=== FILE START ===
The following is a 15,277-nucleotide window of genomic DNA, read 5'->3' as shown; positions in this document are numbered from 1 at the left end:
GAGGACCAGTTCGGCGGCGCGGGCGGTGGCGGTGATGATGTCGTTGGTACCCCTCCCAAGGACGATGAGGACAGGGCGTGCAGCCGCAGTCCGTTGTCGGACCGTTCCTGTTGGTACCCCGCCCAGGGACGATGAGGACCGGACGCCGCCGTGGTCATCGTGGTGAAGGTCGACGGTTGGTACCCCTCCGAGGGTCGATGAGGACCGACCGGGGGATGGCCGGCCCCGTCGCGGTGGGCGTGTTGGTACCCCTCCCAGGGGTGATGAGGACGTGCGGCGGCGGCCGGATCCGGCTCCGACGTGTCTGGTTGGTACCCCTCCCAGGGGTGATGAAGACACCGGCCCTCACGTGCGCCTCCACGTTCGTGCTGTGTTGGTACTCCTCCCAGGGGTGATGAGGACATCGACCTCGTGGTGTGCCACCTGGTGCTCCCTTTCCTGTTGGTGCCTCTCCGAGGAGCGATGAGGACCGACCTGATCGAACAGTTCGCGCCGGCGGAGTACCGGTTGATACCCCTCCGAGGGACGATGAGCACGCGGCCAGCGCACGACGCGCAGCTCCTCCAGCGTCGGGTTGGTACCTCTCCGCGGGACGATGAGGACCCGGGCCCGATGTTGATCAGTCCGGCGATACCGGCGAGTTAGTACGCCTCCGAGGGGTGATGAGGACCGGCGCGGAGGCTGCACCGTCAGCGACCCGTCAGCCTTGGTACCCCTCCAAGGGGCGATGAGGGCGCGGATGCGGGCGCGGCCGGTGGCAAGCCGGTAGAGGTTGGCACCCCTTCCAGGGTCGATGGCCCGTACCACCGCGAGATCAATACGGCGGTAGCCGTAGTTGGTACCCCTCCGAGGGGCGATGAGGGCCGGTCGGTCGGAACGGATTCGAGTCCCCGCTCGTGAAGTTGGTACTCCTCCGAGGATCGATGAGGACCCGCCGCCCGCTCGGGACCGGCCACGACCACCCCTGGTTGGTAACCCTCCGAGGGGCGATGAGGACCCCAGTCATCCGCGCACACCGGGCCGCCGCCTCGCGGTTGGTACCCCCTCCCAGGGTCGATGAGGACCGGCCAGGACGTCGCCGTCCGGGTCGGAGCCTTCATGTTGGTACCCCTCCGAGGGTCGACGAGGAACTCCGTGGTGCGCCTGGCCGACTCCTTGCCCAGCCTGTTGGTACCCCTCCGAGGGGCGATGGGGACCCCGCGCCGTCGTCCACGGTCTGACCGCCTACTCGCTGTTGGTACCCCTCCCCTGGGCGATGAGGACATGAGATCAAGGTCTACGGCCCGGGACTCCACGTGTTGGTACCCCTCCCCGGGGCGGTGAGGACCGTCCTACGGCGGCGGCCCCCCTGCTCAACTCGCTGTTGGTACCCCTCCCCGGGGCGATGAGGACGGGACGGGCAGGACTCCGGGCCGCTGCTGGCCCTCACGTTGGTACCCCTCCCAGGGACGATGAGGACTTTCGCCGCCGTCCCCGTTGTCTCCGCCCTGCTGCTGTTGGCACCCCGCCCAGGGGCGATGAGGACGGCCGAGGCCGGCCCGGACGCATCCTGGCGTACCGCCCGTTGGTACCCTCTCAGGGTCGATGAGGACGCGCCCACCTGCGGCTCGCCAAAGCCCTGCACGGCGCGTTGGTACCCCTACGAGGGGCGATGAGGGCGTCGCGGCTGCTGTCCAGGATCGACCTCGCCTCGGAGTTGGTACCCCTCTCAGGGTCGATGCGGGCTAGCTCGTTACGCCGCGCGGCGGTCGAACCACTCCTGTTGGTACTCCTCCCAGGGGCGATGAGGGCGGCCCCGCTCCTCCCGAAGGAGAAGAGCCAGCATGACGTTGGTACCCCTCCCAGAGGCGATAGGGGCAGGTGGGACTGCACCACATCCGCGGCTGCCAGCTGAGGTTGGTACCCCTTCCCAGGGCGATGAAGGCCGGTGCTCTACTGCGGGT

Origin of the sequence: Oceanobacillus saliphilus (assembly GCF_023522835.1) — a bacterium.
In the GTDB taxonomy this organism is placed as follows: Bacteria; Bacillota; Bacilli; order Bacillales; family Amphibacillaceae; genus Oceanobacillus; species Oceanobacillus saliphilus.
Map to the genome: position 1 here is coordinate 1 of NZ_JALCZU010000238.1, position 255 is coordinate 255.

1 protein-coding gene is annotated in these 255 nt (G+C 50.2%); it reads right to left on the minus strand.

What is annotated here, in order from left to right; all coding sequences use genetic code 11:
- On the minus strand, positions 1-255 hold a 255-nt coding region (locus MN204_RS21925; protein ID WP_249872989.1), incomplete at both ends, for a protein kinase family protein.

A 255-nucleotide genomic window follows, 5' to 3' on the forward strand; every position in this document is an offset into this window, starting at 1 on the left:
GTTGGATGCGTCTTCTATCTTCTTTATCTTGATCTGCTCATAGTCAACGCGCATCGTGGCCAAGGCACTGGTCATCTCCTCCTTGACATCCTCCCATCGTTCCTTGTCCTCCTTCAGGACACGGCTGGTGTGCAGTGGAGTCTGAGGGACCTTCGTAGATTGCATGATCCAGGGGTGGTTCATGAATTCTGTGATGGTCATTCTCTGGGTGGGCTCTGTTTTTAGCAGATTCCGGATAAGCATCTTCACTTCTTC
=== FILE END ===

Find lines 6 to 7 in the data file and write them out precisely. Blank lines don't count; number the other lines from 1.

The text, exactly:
1 protein-coding gene is annotated in these 255 nt (G+C 50.2%); it reads right to left on the minus strand.

What is annotated here, in order from left to right; all coding sequences use genetic code 11: